Morris framed many features of human behaviour in the context of evolution at a time when cultural explanations were more orthodox. For example, Morris wrote that the intense human pair bond evolved so that men who were out hunting could trust that their mates back home were not having sex with other men, and suggested the possibility that sparse body hair evolved because the "nakedness" helped intensify pair bonding by increasing tactile pleasure.
The Human Zoo (1969)
The Human Zoo is a book written by the British zoologist Desmond Morris, published in 1969.[1] It is a follow-up to his earlier book The Naked Ape; both books examine how the biological nature of the human species has shaped the character of the cultures of the contemporary world.

The Human Zoo examines the nature of civilized society, especially in the cities. Morris compares the human inhabitants of a city to the animal inhabitants of a zoo, which have their survival needs provided for, but at the cost of living in an unnatural environment. Humans in their cities, and animals in their zoos, both have food and shelter provided for them, and have considerable free time on their hands. But they have to live in an unnatural environment, and are both likely to have problems in developing healthy social relationships, both are liable to suffer from isolation and boredom, and both live in a limited amount of physical space. The book explains how the inhabitants of cities and zoos have invented ways to deal with these problems, and the consequences that follow when they fail at dealing with them.

From this point of view, Morris examines why civilized society is the way it is. He offers explanations of the best and the worst features of civilized society. He examines the magnificent achievements of civilized society, the sublime explorations that make up science and the humanities, as well as the horrible behaviors of this same society such as war, slavery, and rape. This book, and Morris's earlier book The Naked Ape, are two of the early works in the field of sociobiology, which have both contributed much to contemporary understandings of society.

ETA: I just remembered another set of books that rocked my young world. Aleksander Solzhenitsyn's "The Gulag Archipelago" and "One Day in the Life of Ivan Denisovich". They may be old hat for some readers here, but definitely worth mentioning since no one else has yet.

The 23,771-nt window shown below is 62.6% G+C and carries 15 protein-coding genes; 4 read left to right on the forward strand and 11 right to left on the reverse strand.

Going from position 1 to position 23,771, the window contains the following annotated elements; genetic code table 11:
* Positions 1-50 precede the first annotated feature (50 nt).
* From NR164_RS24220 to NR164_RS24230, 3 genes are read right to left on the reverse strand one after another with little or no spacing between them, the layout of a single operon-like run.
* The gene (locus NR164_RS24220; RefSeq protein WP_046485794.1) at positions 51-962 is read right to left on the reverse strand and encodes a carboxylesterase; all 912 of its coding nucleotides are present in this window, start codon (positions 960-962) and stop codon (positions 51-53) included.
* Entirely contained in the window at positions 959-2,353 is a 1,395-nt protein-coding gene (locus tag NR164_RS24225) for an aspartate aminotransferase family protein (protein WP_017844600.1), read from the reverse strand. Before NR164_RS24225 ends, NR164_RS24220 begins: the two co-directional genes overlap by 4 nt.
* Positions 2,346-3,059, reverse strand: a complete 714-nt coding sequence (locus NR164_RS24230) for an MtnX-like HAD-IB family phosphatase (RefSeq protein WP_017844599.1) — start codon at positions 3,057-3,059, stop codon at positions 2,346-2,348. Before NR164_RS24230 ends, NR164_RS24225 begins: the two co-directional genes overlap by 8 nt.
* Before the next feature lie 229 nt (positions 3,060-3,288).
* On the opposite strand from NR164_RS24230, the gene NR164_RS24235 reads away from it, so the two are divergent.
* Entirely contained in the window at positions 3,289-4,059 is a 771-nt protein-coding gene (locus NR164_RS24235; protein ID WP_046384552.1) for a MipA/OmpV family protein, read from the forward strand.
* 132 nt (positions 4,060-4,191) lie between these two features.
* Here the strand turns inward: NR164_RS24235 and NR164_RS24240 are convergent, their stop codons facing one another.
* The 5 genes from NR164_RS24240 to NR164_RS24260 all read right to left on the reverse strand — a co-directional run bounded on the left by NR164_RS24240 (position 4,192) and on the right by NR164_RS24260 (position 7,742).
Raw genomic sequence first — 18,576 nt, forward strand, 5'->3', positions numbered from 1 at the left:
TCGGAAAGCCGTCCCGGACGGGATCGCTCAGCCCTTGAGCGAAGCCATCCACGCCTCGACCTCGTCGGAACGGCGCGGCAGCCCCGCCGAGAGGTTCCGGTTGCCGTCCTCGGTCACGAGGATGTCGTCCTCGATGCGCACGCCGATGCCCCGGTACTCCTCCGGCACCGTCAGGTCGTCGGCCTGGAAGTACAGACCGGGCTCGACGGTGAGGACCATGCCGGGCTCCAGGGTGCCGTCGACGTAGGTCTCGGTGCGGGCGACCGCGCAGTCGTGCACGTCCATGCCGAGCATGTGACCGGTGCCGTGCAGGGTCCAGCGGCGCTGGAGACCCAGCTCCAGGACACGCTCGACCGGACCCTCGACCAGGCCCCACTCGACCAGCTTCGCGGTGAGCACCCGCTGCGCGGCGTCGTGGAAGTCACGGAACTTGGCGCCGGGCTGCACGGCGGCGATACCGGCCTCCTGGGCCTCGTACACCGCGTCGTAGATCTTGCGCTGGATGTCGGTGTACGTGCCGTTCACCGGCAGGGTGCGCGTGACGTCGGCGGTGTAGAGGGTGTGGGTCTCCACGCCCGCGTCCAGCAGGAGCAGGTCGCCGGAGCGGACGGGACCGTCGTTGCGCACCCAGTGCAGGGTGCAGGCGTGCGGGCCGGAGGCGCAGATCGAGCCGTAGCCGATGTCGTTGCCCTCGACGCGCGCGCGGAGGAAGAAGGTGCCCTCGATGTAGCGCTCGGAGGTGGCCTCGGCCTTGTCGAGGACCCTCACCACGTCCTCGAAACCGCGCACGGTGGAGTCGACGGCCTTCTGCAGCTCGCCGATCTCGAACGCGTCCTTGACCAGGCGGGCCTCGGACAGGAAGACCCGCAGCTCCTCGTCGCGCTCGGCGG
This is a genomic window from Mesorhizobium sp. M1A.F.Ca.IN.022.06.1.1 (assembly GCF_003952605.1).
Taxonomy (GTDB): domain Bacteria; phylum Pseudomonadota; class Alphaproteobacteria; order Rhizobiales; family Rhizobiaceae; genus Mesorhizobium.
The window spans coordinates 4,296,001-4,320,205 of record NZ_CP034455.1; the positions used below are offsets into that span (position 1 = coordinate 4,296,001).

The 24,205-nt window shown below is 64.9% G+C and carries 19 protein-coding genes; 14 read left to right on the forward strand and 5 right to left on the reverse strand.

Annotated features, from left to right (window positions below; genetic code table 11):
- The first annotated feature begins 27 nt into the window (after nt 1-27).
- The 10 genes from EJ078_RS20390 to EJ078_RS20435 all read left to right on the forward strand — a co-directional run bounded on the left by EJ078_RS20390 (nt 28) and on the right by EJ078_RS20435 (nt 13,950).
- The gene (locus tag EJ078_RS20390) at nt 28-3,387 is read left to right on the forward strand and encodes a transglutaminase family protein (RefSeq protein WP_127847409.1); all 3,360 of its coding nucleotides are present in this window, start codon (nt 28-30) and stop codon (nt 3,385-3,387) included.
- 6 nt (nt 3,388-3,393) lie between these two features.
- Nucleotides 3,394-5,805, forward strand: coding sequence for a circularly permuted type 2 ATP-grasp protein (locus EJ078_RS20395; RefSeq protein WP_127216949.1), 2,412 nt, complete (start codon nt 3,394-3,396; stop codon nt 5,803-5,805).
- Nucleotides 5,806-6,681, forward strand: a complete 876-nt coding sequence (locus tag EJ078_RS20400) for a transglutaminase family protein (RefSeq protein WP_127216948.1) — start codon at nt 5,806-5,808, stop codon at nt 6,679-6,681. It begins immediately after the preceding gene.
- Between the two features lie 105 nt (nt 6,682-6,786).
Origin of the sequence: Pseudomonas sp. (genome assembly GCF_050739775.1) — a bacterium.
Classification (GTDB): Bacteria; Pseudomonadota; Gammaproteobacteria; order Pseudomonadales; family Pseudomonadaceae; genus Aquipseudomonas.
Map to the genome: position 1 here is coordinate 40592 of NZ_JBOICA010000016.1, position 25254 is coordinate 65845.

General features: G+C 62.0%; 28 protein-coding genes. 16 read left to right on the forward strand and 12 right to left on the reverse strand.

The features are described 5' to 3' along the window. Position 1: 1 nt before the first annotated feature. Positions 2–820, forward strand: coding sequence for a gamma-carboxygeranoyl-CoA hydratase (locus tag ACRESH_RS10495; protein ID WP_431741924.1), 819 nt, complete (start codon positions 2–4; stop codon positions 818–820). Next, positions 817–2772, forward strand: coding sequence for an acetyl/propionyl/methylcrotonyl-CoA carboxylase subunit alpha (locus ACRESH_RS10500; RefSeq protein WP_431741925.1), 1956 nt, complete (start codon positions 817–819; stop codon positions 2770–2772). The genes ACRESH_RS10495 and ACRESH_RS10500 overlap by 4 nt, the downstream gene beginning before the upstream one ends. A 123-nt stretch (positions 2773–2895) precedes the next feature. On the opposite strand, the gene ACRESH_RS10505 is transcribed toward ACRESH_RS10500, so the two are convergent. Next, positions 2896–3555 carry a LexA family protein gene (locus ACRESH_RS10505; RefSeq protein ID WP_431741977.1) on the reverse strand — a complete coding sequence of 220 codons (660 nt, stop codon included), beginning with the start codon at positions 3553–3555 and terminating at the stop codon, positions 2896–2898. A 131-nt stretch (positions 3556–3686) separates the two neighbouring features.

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I'm gonna necro this thread instead of starting a new one as it follows what I'm looking for in recommendations. I really enjoy reading about unique military experiences that kind of verge on the unbelievable, but are true. Some books I really love if it helps:

- Agent Zig-Zag: A True Story of Nazi Espionage, Love, and Betrayal
- The Terrible Hours: The Greatest Submarine Rescue in History
- Marine!: The Life of Lt. Gen. Lewis B. Puller

What are some military books I'm missing out on?
Cochrane by Robert Harvey

Biography of a Royal Navy captain around the time of the napoleonic wars. A lot of the shit he pulls sounds like bad fiction, taking ships that dwarfed his own by pretending to be American, fought in independence wars as a private citizen in south America, invented shit, entered politics, fought a duel over a fancy dress costume.


Siege of Jadotville by Declan Power

150 Irish UN troops vs 3000 french/rhodesian/african mercenaries. There's a decent Netflix adaptation too.
 
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Wilhelm Bittrich

My pronouns: fuck/off
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Right now I'm reading "Tigers in the mud" by Otto Carius.
It's about the combat career of Otto Carius who started his career in a Pz 38(t) and later became of the Tiger aces of the Eastern Front.
His then tank gunner Unteroffizier Heinz Kramer (MIA Königsberg, January 1945), who later became a tank commander and a Knights Cross holder himself is credited with the only shot down IL-2 airplane by tank gun hit.